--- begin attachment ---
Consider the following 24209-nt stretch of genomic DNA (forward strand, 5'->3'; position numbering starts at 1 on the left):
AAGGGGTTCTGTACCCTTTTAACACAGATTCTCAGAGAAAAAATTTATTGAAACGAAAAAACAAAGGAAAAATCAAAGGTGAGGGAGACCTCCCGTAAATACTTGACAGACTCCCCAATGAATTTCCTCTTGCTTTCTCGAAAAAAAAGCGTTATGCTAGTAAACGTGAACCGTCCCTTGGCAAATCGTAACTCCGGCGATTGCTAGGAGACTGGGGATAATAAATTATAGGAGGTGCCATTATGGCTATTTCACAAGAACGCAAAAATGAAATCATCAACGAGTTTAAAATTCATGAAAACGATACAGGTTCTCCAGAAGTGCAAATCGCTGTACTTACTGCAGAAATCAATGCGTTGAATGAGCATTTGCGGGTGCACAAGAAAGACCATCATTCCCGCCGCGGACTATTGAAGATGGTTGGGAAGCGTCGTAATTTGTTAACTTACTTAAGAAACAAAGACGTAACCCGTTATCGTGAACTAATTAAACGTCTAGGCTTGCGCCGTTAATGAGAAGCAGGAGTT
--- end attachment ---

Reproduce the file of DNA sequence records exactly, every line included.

Consider the following 24209-nt stretch of genomic DNA (forward strand, 5'->3'; position numbering starts at 1 on the left):
AAGGGGTTCTGTACCCTTTTAACACAGATTCTCAGAGAAAAAATTTATTGAAACGAAAAAACAAAGGAAAAATCAAAGGTGAGGGAGACCTCCCGTAAATACTTGACAGACTCCCCAATGAATTTCCTCTTGCTTTCTCGAAAAAAAAGCGTTATGCTAGTAAACGTGAACCGTCCCTTGGCAAATCGTAACTCCGGCGATTGCTAGGAGACTGGGGATAATAAATTATAGGAGGTGCCATTATGGCTATTTCACAAGAACGCAAAAATGAAATCATCAACGAGTTTAAAATTCATGAAAACGATACAGGTTCTCCAGAAGTGCAAATCGCTGTACTTACTGCAGAAATCAATGCGTTGAATGAGCATTTGCGGGTGCACAAGAAAGACCATCATTCCCGCCGCGGACTATTGAAGATGGTTGGGAAGCGTCGTAATTTGTTAACTTACTTAAGAAACAAAGACGTAACCCGTTATCGTGAACTAATTAAACGTCTAGGCTTGCGCCGTTAATGAGAAGCAGGAGTT